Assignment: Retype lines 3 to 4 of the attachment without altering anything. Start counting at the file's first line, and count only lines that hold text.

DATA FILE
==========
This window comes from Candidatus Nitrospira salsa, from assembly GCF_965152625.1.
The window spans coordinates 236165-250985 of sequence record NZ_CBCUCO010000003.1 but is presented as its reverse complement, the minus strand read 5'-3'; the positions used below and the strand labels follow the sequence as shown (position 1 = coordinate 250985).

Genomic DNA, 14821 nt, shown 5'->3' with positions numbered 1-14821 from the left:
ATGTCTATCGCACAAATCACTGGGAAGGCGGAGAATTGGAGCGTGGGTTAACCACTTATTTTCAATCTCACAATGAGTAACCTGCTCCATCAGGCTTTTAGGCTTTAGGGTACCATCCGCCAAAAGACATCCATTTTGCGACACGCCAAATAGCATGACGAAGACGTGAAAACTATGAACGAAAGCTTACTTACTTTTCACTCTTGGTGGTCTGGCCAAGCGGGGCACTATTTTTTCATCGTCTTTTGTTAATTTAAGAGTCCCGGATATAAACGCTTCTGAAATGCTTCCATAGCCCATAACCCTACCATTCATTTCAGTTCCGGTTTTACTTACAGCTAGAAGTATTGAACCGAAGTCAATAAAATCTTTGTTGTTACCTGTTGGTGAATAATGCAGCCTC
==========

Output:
Genomic DNA, 14821 nt, shown 5'->3' with positions numbered 1-14821 from the left:
ATGTCTATCGCACAAATCACTGGGAAGGCGGAGAATTGGAGCGTGGGTTAACCACTTATTTTCAATCTCACAATGAGTAACCTGCTCCATCAGGCTTTTAGGCTTTAGGGTACCATCCGCCAAAAGACATCCATTTTGCGACACGCCAAATAGCATGACGAAGACGTGAAAACTATGAACGAAAGCTTACTTACTTTTCACTCTTGGTGGTCTGGCCAAGCGGGGCACTATTTTTTCATCGTCTTTTGTTAATTTAAGAGTCCCGGATATAAACGCTTCTGAAATGCTTCCATAGCCCATAACCCTACCATTCATTTCAGTTCCGGTTTTACTTACAGCTAGAAGTATTGAACCGAAGTCAATAAAATCTTTGTTGTTACCTGTTGGTGAATAATGCAGCCTC